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Prof. Eyal Zisser: ’Syrian Pledges To Withdraw In Lebanon Are Aimed At Buying Time And Riding Out International Storm’

‘Too Early To Say If Lebanese Protest Demonstrations Will Develop Into Lebanese Intifada Against Syria’s Domination’

‘Russia Sale Of Sophisticated SA-18 Missiles To Syria As Well As Russia Nuclear Aid To Iran, Indicates Moscow Wants To Get Back Into Middle East Game’

Assad - Hariri

Just how sincere are the latest declarations by Syrian officials to withdraw their troops in Lebanon to the Be’ka Valley? Why has Syria, after collaborating with guerilla attacks on U.S. forces in Iraq, now further defied America by forming an alliance with Iran and in effect joining the ‘Axis of Evil’ of President George W. Bush? After supplying nuclear aid to Iran, Russia is now selling sophisticated weapons to Syria - is this simply to make a fast ruble or does President Vladamir Putin have something else in mind?

Professor Eyal Zisser of Tel Aviv University, is a leading Israeli expert on Syria - he analyzes these questions and others in this interview with David Essing:

David Essing: Prof. Eyal Zisser, do you believe Syrian officials when they say they are going to pull back in Lebanon, pull back to the Be’ka Valley, for example?

Prof. Zisser: I do believe them when they say they want to stay in Lebanon and that they are not going to comply with resolution 1559. I do believe them when they say there will be another deployment but these redeployments, it happens once every few months and these redeployments have no real meaning because in the bottom line Syria still enjoys full control over Lebanon.

David Essing: So do you think the Syrians are simply trying to buy time and ride out the storm?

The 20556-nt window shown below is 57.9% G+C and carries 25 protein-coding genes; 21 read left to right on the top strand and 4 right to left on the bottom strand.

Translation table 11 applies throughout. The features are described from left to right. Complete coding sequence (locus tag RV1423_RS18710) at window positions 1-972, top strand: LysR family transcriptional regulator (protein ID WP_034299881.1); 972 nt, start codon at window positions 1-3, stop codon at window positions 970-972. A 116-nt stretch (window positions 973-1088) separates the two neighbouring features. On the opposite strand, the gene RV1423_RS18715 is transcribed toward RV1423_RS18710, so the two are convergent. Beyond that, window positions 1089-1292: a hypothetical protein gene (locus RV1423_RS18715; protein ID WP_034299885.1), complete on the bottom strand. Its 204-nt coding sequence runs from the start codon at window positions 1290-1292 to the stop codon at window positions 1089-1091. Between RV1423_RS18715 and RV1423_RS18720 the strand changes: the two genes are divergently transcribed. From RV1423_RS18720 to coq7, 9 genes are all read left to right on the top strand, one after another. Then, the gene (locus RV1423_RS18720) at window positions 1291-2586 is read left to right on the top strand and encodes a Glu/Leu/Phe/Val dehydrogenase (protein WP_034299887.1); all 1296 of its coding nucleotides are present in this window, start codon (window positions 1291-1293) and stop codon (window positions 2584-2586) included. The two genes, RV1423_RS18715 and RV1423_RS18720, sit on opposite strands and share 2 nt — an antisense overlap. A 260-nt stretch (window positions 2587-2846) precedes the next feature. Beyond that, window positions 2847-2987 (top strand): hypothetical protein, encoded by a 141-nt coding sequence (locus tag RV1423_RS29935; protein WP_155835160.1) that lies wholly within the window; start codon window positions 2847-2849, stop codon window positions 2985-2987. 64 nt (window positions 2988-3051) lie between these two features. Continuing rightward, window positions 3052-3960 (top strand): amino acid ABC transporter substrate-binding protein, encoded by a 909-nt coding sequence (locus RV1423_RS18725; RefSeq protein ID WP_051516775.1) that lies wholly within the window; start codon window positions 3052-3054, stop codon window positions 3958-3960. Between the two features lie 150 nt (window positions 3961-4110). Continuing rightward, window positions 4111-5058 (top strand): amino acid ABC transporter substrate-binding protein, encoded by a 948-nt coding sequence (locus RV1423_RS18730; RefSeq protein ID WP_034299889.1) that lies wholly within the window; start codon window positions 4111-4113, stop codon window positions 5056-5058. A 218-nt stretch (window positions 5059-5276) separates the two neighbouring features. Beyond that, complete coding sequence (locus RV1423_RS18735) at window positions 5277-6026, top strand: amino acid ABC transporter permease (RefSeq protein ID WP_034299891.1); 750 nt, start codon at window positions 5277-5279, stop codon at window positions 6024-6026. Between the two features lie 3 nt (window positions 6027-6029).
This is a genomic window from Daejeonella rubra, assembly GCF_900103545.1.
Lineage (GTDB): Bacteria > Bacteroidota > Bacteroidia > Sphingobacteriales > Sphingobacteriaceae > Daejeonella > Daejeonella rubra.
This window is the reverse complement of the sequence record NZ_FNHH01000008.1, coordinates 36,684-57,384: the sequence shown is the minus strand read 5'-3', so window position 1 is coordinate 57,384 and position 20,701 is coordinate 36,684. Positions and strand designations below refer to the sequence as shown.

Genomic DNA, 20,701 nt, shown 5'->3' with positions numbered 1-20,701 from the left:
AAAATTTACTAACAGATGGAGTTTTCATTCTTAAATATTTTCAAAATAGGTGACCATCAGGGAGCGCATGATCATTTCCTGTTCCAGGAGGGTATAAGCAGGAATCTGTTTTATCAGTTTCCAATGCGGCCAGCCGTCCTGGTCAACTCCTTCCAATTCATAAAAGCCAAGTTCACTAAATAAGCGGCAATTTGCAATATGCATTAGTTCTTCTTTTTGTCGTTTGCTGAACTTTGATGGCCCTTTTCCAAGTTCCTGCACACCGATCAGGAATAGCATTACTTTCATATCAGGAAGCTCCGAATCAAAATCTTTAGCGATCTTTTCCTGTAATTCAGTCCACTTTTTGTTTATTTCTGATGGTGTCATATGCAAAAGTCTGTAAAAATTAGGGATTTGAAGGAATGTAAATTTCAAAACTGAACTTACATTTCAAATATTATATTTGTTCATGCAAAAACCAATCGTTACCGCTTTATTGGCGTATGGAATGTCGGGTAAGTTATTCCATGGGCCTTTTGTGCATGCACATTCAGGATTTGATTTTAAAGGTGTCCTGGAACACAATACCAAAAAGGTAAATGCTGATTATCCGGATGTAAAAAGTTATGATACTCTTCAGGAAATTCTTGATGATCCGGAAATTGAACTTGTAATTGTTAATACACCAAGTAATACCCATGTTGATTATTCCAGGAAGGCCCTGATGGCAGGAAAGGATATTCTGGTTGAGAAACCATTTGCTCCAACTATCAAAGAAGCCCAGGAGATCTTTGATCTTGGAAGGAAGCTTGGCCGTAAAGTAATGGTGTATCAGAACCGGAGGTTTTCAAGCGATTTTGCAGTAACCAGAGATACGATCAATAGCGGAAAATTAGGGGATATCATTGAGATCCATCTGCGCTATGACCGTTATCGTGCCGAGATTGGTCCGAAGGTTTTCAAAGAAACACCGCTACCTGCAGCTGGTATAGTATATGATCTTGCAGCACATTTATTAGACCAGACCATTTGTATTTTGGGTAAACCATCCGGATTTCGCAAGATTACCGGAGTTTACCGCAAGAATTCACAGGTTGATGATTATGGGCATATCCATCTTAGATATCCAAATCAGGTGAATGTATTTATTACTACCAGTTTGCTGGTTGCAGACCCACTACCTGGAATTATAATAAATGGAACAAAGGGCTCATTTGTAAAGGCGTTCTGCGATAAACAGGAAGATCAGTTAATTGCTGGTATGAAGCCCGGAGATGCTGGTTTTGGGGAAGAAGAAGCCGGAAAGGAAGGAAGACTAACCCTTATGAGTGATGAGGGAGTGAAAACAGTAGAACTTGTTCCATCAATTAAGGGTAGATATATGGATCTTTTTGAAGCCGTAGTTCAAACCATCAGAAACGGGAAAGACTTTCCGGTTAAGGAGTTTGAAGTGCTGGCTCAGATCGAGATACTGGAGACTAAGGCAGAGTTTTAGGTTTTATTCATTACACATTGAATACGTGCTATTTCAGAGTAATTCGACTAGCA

Prof. Zisser: Yes, no doubt about it. They are now under heavy pressure to withdraw fully from Lebanon and in order to avoid such a move they want to buy time by telling, well, you know, we start with some redeployments, eventually it will lead to the withdrawal from all of Lebanon, but clearly right now these are cosmetic moves aimed at actually maintaining the Syrian control over Lebanon, and not changing anything in the situation there.

David Essing: In light of the very serious protest demonstrations by the Lebanese following the assassination of Rafiq Hariri, are we in effect seeing a Lebanese intifada against the Syrian domination over Lebanon?

Prof. Zisser: We see Lebanese resentment there but Lebanese opposition is very weak, it’s full of people who used to work for the Syrians for many years and now for their personal interest they join the opposition, so I wouldn't count on this opposition, but clearly there is widespread resentment in Lebanon, it's aimed at the Syrians and the Syrian presence in Lebanon and of course it gives legitimacy to the international pressure on Syria to pull out its forces from Lebanon.

David Essing: But just how important is the Syrian control of Lebanon, that the Syrians are willing to buck the international community, the Arab world, and a significant portion of the Lebanese population?

Prof. Zisser: It's very important, first for strategic, security and military reasons and second for economic reasons, hundreds of thousands of Syrians are working in Lebanon, but I think there is also the psychological dimension, this was the only achievement of the Ba’ath regime had in the sphere of foreign policy during the last thirty years and many Syrians came to think of Lebanon as part of the area that should be under Syrian hegemony or control and to pull out from Lebanon will be a major setback for the Syrian regime vis a vis its own population.